How does the company make any money? Many build in extra fees to charge or they do not make any money. Some of these rock-bottom pricing companies are selling contracts at a loss with the intent to double, triple, or quadruple the contract at the next renewal. They figure with the historical data they have over the year, you would not want to start over with a new company. (Just an FYI if you ever find yourself in that situation- every secret shopping platform can upload flat data from the previous market research company!  If they say they can't, then their software is inferior or they are lying! There are only three main platforms and I've worked on all of them, in addition to several proprietary software over the last 24 years.)  Essentially, you end up with poorly paid schedulers, editors, and PM's. How well is the project going to run? You get what you pay for. I've seen this occurring with small and large (quite large) market research firms since the pandemic began. I would ask the AI question of any company you may contact for market research, should you need it. AI can be a great time saver, but not at the cost of providing great customer service. Customers do not return to businesses when they receive poor customer service. It's something around 87% of people will drive further to visit an establishment with great customer service and great reviews over those that are lower.

    AI can work wonders in some industries, but I believe it has a limited function in a world revolving around customer service and human exchange. It can also intimidate your employees and make them feel less valued. Some fear for their jobs, but I think that is expected with the unknown. Movies like iRobot do not help that situation either.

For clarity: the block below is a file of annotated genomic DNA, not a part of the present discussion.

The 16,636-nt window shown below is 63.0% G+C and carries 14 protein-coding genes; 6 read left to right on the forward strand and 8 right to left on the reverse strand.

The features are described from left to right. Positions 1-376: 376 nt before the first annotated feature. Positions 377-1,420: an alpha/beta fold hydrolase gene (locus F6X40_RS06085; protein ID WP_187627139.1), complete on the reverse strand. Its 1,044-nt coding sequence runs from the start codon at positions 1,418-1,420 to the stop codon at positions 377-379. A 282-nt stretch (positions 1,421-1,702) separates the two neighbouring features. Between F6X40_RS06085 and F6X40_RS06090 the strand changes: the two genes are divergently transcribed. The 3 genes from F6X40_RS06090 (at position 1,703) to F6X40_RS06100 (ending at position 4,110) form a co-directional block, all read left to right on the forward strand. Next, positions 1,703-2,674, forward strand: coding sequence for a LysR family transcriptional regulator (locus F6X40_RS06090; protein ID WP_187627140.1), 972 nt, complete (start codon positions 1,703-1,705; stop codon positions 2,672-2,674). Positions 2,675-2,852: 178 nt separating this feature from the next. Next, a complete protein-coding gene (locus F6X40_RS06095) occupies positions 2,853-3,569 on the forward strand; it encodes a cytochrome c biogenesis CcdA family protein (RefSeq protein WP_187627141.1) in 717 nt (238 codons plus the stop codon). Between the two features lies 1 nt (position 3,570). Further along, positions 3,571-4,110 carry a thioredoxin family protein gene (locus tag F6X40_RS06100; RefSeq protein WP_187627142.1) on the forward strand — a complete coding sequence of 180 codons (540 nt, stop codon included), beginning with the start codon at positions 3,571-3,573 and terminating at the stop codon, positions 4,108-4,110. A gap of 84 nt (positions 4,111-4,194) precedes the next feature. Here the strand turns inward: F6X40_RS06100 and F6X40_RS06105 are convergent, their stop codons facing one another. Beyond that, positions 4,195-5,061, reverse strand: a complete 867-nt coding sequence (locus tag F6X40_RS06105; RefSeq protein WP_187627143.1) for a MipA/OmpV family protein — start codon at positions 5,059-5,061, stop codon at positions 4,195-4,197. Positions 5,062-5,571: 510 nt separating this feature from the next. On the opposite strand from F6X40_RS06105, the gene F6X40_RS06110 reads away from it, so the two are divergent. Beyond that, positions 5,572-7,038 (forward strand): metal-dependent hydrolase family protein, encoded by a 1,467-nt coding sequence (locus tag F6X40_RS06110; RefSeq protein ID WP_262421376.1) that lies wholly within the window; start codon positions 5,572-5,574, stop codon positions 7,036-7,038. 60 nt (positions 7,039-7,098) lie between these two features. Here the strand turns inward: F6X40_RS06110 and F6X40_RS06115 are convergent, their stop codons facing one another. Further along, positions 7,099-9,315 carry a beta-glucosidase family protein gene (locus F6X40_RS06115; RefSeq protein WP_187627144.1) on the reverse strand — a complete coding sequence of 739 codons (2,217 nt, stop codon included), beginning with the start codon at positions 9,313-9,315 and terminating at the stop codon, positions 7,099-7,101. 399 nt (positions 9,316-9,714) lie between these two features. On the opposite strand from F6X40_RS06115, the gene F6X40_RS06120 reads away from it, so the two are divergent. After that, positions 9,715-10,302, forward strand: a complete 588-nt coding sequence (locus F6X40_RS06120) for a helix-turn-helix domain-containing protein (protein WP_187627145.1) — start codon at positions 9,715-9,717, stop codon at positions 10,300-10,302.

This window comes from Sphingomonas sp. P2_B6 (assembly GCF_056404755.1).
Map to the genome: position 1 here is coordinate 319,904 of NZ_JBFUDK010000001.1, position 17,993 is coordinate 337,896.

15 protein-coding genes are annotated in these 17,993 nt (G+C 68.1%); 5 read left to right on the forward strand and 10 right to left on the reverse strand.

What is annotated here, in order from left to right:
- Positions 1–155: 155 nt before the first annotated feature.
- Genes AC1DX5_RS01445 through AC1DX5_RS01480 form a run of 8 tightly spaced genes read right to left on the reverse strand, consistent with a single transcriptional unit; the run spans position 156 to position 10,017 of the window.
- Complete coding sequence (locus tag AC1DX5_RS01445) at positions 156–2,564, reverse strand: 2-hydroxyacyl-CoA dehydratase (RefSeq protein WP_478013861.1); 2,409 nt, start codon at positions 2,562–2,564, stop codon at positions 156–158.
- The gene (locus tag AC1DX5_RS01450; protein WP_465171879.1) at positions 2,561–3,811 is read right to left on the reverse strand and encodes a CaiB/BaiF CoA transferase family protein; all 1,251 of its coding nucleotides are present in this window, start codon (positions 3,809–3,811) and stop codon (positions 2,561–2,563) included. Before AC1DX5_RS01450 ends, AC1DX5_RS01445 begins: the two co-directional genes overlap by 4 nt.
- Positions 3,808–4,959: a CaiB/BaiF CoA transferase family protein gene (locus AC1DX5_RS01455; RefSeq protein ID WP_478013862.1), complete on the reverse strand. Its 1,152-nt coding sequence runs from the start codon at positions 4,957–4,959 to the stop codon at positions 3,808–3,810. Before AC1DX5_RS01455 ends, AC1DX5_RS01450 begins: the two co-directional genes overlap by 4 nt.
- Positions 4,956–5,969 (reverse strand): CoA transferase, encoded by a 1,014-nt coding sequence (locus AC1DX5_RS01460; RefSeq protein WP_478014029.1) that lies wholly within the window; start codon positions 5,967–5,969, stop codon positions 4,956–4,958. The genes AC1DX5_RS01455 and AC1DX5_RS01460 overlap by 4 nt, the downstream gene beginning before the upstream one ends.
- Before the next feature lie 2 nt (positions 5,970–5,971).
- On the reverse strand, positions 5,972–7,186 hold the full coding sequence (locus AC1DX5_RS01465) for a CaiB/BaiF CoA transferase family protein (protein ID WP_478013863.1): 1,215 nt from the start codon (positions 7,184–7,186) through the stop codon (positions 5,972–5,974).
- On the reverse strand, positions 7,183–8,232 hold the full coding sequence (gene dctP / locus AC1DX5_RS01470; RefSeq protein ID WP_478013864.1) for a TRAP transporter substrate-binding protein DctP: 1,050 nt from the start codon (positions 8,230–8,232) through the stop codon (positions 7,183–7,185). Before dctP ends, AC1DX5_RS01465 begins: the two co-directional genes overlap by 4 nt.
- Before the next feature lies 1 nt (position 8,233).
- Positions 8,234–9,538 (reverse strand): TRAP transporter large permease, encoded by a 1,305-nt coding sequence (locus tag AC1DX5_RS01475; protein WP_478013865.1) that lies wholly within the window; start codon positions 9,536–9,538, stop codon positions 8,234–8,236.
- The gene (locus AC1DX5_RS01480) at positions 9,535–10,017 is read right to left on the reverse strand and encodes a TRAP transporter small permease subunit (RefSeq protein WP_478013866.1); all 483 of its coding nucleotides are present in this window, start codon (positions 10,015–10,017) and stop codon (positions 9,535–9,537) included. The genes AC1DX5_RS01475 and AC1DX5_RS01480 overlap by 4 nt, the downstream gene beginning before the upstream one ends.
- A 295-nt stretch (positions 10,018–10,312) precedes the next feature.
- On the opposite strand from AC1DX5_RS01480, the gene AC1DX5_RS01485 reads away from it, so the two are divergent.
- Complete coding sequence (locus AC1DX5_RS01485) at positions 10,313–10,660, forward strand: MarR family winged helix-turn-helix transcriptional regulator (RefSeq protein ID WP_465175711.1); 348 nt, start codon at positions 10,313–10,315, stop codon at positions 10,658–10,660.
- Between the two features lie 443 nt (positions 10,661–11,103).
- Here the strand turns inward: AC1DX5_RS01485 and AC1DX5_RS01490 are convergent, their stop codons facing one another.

Reply
  • I run a market research firm. My competitors are relying on the internet more than AI, but there is a mix. For people in the CX industry, they are giving some terrible CX to their evaluators!

    Computers - They are listing secret shops on job boards without assigning any humans to them. The jobs sit on the board until an evaluator self-assigns them. Yes, it's saving money by not paying schedulers, so they are offering rock-bottom, impossible fees in order to edge the rest of us out. The problem? There are no people! Evaluators end up with no one to answer questions or move their date should they need to request a date change. From what I have heard if an evaluator emails a scheduler(human) with a question about those projects, they are told there is no scheduler for them. That is the WORST customer experience for the evaluator and they are in the CX industry! Of course, the clients have zero clue that no one is actually working on those projects. They wait until 15-20 days into the month, then put a scheduler on whatever is left, but they are alienating the evaluators. In turn, the evaluators are walking away from those businesses because they had a poor experience.

    AI- Some of my other competitors use AI to answer questions posed by an evaluator, but they are not programmed to give the correct answers for each client. the bot will start the chat, then end up telling the evaluator that after some 20 minutes of chatting (from what I have heard), they need to leave a message on the chat for a scheduler (human) to get back to them. I was told this takes 12-24 hours for a response from the one person who is trying to handle all of the requests.